BY DALE SMITH
Tito Ortiz has always been one of the most divisive figures in MMA. The “Huntington Beach Bad Boy” was the UFC’s most prominent champion for a time in the early 2000s and his oneÂsided grudge matches with Ken Shamrock were PPV hits for the company. He was inducted into the UFC Hall of Fame and will always be hailed as one of the leading lights who helped to get them through some dark days. His big mouth and often wild claims have not endeared him to every fan but it is hard to suggest that he is not a legend in the sport.
It seemed for a long time that Ortiz was done, in a competitive capacity at least. Following a loss to Forrest Griffin in 2012 and only one win in his last nine fights, he closed the door on his career. It did not take much to woo him back. Ortiz inked a deal with Bellator and was scheduled to return in November of 2013 against Quinton “Rampage” Jackson, who was himself a former UFC lightÂheavyweight champion.
Though injury sidelined that fight, Ortiz was determined to fight again. He was deemed healthy last year and went on to put together an unexpected resurgence. Bellator’s middleweight champion Alexander Shlemenko moved up to 205 lbs to face Ortiz in a feature fight and the Californian needed just half a round to dispatch his Russian foe with an arm triangle. He had convinced the doubters that he was not done just yet, and went on to beat Stephan Bonnar by split decision in November to go 2Â0 under the Bellator banner.
This puts him in a position not many expected Â as a legitimate contender to the title. Ortiz is light years ahead of most Bellator fighters when it comes to being in the mainstream consciousness and they would be stupid not to capitalize on that while he is still capable. Liam McGeary recently took the title with a hardÂfought win over Emanuel Newton, and now Ortiz is eyeing up that silverware before he retires.
— Tito Ortiz (@titoortiz) March 1, 2015
With two more fights on his agenda, the chance to win the Bellator gold and then head out with a successful title defense would be the dream scenario. “Get that world title, defend it and retire as champion,” he asserted. With Ortiz’s pulling power, McGeary’s championship gold and the building tensions, it would be very surprising if the fight was not made imminently to make the most of the ensuing coverage and bring in the audience.
However, despite his immediate plans, again Ortiz is making plans for his life after fighting. “I want to go on to bigger things,” offered the UFC Hall of Famer. Being a world champion does not leave much room for improvement, but he does have some options available to him, many of which he has already started to nurture along the way to form the bedrock of his retirement plan.
Though he officially stepped down as Cris ‘Cyborg’ Santos’ manager last year, under the guise of Primetime 360 Entertainment and Sports Management, Ortiz will likely further his interests there. For someone known to like the limelight, it allows him to stay in the media’s eye, while also utilizing the knowledge and respect he has accrued over his 18Âyear fight career. Whereas, in general, most MMA managers are low key and behind the scenes, Ortiz was front of stage when accompanying “Cyborg”, and he would no doubt blend well into a more vocal role like we see in the boxing world.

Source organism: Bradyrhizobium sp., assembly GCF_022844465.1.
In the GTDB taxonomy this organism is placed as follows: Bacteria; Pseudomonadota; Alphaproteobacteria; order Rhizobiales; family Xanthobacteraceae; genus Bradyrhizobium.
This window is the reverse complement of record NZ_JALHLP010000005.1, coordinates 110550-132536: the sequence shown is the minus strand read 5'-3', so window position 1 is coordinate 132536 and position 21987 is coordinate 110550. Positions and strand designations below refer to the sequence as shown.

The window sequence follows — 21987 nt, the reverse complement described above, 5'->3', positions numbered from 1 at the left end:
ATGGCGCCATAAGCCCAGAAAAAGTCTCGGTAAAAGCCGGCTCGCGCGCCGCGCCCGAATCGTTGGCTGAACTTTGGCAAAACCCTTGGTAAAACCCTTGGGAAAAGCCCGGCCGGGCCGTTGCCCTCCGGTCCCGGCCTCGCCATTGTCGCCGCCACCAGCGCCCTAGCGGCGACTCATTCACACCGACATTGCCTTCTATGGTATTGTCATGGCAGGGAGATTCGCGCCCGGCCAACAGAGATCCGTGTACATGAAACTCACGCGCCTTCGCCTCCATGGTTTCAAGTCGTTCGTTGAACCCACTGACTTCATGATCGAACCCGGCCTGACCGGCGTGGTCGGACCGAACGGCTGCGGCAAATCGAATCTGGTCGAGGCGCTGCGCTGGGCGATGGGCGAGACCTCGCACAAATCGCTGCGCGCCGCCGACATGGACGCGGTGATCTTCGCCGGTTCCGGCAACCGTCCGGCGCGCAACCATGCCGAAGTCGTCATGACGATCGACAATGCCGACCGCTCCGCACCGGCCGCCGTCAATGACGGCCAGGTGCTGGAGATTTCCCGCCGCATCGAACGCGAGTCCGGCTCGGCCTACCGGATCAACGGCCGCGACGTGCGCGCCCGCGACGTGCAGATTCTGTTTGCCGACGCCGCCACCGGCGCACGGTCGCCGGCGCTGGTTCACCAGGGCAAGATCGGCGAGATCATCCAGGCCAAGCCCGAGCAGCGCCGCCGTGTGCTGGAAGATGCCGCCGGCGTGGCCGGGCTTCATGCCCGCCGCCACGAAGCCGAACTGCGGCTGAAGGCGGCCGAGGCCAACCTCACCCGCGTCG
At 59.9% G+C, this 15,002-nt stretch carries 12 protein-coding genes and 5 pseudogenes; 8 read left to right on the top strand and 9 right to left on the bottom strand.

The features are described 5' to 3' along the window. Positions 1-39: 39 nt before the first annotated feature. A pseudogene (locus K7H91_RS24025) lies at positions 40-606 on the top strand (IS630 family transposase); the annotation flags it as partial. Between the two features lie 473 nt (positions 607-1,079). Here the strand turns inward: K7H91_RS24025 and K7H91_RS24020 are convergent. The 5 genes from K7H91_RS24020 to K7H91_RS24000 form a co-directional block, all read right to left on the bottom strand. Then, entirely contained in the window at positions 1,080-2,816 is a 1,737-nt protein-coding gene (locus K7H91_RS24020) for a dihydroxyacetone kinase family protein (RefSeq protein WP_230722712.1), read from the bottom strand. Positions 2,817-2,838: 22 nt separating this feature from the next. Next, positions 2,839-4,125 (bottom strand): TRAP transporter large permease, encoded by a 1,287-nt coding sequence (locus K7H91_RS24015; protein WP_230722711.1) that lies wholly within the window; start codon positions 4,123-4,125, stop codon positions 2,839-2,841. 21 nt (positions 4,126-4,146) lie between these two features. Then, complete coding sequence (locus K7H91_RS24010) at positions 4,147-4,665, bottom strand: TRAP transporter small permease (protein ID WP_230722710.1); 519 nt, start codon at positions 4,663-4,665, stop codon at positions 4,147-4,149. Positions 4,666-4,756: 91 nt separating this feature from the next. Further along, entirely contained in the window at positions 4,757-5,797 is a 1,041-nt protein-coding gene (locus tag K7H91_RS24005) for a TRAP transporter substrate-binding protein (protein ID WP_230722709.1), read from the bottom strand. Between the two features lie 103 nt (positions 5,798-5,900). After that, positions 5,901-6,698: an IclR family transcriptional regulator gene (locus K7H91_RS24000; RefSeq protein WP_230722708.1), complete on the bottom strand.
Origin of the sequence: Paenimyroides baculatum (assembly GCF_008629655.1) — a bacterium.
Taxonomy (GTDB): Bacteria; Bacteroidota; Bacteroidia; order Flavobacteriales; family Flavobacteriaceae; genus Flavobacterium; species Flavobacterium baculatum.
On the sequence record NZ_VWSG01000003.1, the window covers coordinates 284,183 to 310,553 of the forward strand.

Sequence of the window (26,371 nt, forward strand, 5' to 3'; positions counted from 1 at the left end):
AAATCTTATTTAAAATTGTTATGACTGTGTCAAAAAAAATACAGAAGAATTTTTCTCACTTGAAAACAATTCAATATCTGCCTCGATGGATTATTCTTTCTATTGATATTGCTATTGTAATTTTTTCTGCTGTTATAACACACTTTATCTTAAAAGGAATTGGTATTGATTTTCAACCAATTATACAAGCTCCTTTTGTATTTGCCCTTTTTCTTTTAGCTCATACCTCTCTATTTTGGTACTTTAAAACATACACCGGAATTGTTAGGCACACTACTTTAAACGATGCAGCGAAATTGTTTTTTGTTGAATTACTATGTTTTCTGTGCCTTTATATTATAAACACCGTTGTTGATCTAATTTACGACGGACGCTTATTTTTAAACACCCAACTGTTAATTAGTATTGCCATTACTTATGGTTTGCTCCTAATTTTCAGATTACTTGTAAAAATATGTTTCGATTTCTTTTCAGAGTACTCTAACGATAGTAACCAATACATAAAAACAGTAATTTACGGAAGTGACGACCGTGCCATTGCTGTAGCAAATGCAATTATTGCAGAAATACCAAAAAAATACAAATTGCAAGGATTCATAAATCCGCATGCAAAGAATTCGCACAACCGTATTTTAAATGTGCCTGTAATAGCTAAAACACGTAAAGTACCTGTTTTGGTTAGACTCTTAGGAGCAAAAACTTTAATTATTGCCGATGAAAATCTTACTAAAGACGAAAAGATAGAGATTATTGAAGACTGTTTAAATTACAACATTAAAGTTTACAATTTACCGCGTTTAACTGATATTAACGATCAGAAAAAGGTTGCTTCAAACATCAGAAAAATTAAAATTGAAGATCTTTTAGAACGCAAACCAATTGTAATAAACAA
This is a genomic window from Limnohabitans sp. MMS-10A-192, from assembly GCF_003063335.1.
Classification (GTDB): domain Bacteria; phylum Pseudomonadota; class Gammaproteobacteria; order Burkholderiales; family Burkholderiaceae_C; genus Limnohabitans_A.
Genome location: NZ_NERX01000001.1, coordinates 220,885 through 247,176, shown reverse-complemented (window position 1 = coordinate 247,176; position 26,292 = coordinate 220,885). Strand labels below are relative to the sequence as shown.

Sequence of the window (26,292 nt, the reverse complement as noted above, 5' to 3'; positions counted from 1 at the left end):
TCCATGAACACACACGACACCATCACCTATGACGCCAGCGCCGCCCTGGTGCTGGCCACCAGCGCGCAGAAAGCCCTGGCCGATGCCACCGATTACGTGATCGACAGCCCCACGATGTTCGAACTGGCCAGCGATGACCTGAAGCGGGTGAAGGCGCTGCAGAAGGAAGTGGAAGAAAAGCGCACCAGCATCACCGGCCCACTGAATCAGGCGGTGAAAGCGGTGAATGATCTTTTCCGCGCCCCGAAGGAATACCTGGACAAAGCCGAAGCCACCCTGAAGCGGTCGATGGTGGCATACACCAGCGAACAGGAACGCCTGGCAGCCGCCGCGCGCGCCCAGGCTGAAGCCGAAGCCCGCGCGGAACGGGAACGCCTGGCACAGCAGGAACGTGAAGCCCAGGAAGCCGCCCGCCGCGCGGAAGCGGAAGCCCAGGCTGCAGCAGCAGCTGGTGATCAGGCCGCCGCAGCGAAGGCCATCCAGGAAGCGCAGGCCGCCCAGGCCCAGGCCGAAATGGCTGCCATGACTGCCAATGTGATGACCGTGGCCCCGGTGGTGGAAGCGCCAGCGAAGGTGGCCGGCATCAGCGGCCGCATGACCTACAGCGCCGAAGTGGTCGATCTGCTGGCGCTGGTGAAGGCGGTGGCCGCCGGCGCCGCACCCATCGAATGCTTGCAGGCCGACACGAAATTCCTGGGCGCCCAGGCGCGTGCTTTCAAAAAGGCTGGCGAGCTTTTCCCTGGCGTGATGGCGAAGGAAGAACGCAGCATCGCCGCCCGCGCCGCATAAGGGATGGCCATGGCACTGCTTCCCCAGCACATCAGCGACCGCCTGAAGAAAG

On top of that, to keep his hand in the sport of mixed martial arts, Ortiz used the days of PPV points and championship money to fund his brand Punishment Athletics, as well as his gym in Huntington Beach, Punishment Training Center. As much as the detractors have piled in to Ortiz over the years, you cannot deny that he used his brain when needed. A combat career is a short one and the good times do not always last. Using his business sense to fund these projects and help them develop while he was active means he has a more viable future with them when the cage no longer calls.
Another potentially lucrative avenue that Ortiz is exploring is his increasing love for poker, which is also leading to more success. There are many attributes he has honed as an athlete that will help in that one, and it’s not uncommon now for us to see crossover between the two. The poker tables have been encroaching more and more into MMA territory over the past few years and we’re seeing an increased amount of fighters use their focus and commitment to have success on thetables. “It’s just repetition,” said Ortiz. “In fighting it’s the same thing.”
As well as furthering his own interests, it looks like Ortiz is also willing to invest his time into others. Not just through his gym or management, but by giving his time to motivate others in different capacities. After knowing some struggles in his life, Ortiz found sanctuary in wrestling and then MMA. Now you can often see him giving back to the community with speaking roles and mentorship. Despite the brash exterior that has to hype fights, Ortiz recognizes the need to inspire the next generation and that is a noble quest, especially when he has a lot of irons in the fire.
Purely speculatively, after he has strapped on the 4oz gloves for the last time, it would not be a surprise if Ortiz moves into his own promotion. He has always been at loggerheads with Dana White, has been a fierce critic of the UFC and their huge market share, and he knows what fighters want from a fighter’s perspective, not from the perspective of a promoter who is ultimately using them for profit.
Whatever he does and however much he sticks around, MMA has a lot to thank Ortiz for. There is no doubt we will still be seeing that distinctive hair style on the homepages of MMA media sites for years to come Â a character like Ortiz does not like too long without the focus being on him.